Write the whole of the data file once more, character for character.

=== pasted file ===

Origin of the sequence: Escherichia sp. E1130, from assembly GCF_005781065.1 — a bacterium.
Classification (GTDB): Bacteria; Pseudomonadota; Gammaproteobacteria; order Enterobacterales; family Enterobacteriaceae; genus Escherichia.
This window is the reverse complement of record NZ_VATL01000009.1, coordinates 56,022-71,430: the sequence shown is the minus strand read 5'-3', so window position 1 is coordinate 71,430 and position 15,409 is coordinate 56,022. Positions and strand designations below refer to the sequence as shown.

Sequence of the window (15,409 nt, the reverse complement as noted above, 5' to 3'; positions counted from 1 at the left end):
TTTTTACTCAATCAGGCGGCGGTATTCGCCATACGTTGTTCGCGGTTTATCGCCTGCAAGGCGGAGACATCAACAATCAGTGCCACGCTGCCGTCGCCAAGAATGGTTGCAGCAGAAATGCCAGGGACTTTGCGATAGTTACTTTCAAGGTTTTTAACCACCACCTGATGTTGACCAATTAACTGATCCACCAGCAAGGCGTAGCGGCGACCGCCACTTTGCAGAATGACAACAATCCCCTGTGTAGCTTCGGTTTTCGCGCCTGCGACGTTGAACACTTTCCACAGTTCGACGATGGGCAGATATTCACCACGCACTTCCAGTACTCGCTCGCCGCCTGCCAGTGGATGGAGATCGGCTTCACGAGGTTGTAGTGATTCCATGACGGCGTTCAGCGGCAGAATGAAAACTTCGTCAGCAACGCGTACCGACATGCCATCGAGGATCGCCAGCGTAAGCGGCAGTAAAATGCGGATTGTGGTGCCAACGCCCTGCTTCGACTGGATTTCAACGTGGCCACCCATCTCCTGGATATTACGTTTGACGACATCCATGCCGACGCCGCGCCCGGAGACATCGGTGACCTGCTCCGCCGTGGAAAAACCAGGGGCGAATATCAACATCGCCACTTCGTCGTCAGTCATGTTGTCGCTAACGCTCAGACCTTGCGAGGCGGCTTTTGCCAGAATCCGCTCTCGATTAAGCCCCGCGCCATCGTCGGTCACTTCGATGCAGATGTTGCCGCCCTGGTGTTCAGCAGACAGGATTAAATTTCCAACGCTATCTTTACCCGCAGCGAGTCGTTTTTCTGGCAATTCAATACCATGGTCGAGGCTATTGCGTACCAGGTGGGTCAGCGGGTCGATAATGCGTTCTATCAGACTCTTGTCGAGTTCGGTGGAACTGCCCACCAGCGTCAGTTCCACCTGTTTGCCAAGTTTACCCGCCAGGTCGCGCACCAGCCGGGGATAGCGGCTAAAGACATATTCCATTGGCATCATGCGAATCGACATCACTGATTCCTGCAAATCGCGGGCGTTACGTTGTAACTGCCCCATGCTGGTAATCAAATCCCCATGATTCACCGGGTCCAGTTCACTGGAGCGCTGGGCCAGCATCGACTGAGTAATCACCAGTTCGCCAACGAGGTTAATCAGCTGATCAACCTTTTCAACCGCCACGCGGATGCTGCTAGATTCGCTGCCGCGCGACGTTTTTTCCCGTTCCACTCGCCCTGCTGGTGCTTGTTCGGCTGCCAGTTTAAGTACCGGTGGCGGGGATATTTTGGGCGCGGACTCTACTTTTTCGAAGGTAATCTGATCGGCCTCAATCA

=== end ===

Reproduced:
Origin of the sequence: Escherichia sp. E1130, from assembly GCF_005781065.1 — a bacterium.
Classification (GTDB): Bacteria; Pseudomonadota; Gammaproteobacteria; order Enterobacterales; family Enterobacteriaceae; genus Escherichia.
This window is the reverse complement of record NZ_VATL01000009.1, coordinates 56,022-71,430: the sequence shown is the minus strand read 5'-3', so window position 1 is coordinate 71,430 and position 15,409 is coordinate 56,022. Positions and strand designations below refer to the sequence as shown.

Sequence of the window (15,409 nt, the reverse complement as noted above, 5' to 3'; positions counted from 1 at the left end):
TTTTTACTCAATCAGGCGGCGGTATTCGCCATACGTTGTTCGCGGTTTATCGCCTGCAAGGCGGAGACATCAACAATCAGTGCCACGCTGCCGTCGCCAAGAATGGTTGCAGCAGAAATGCCAGGGACTTTGCGATAGTTACTTTCAAGGTTTTTAACCACCACCTGATGTTGACCAATTAACTGATCCACCAGCAAGGCGTAGCGGCGACCGCCACTTTGCAGAATGACAACAATCCCCTGTGTAGCTTCGGTTTTCGCGCCTGCGACGTTGAACACTTTCCACAGTTCGACGATGGGCAGATATTCACCACGCACTTCCAGTACTCGCTCGCCGCCTGCCAGTGGATGGAGATCGGCTTCACGAGGTTGTAGTGATTCCATGACGGCGTTCAGCGGCAGAATGAAAACTTCGTCAGCAACGCGTACCGACATGCCATCGAGGATCGCCAGCGTAAGCGGCAGTAAAATGCGGATTGTGGTGCCAACGCCCTGCTTCGACTGGATTTCAACGTGGCCACCCATCTCCTGGATATTACGTTTGACGACATCCATGCCGACGCCGCGCCCGGAGACATCGGTGACCTGCTCCGCCGTGGAAAAACCAGGGGCGAATATCAACATCGCCACTTCGTCGTCAGTCATGTTGTCGCTAACGCTCAGACCTTGCGAGGCGGCTTTTGCCAGAATCCGCTCTCGATTAAGCCCCGCGCCATCGTCGGTCACTTCGATGCAGATGTTGCCGCCCTGGTGTTCAGCAGACAGGATTAAATTTCCAACGCTATCTTTACCCGCAGCGAGTCGTTTTTCTGGCAATTCAATACCATGGTCGAGGCTATTGCGTACCAGGTGGGTCAGCGGGTCGATAATGCGTTCTATCAGACTCTTGTCGAGTTCGGTGGAACTGCCCACCAGCGTCAGTTCCACCTGTTTGCCAAGTTTACCCGCCAGGTCGCGCACCAGCCGGGGATAGCGGCTAAAGACATATTCCATTGGCATCATGCGAATCGACATCACTGATTCCTGCAAATCGCGGGCGTTACGTTGTAACTGCCCCATGCTGGTAATCAAATCCCCATGATTCACCGGGTCCAGTTCACTGGAGCGCTGGGCCAGCATCGACTGAGTAATCACCAGTTCGCCAACGAGGTTAATCAGCTGATCAACCTTTTCAACCGCCACGCGGATGCTGCTAGATTCGCTGCCGCGCGACGTTTTTTCCCGTTCCACTCGCCCTGCTGGTGCTTGTTCGGCTGCCAGTTTAAGTACCGGTGGCGGGGATATTTTGGGCGCGGACTCTACTTTTTCGAAGGTAATCTGATCGGCCTCAATCA